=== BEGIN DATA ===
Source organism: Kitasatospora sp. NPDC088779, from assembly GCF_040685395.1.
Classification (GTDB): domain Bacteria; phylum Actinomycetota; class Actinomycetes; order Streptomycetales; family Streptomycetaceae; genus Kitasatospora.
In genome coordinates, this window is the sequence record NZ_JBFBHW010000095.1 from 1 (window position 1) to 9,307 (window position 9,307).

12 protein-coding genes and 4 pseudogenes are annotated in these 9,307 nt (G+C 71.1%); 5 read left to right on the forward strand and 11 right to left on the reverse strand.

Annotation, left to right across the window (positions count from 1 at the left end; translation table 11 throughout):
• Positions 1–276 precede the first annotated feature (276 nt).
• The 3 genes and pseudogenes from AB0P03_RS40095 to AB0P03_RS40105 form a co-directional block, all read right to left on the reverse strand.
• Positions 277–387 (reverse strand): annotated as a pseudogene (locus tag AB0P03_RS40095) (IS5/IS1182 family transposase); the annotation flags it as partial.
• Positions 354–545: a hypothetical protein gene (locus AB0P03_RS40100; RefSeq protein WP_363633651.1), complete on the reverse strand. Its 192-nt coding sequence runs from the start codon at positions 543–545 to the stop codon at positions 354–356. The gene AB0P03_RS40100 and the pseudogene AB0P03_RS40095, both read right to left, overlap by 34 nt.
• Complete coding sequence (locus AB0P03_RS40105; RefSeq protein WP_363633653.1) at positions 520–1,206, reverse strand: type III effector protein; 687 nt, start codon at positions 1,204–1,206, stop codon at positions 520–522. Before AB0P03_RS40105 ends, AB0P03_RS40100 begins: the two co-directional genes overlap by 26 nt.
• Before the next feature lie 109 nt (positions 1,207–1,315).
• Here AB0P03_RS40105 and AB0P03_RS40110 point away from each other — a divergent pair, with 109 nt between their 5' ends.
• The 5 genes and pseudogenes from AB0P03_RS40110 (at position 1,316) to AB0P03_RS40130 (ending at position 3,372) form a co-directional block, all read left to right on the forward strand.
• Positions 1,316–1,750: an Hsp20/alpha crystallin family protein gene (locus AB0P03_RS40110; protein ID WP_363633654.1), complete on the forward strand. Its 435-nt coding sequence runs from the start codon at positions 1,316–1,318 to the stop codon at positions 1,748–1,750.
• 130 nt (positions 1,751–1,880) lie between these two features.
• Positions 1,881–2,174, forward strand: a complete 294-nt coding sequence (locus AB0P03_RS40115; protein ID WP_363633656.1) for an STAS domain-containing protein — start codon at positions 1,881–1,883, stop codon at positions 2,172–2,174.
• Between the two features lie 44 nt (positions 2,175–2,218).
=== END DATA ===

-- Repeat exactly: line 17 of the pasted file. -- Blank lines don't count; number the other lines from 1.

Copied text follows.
• Between the two features lie 44 nt (positions 2,175–2,218).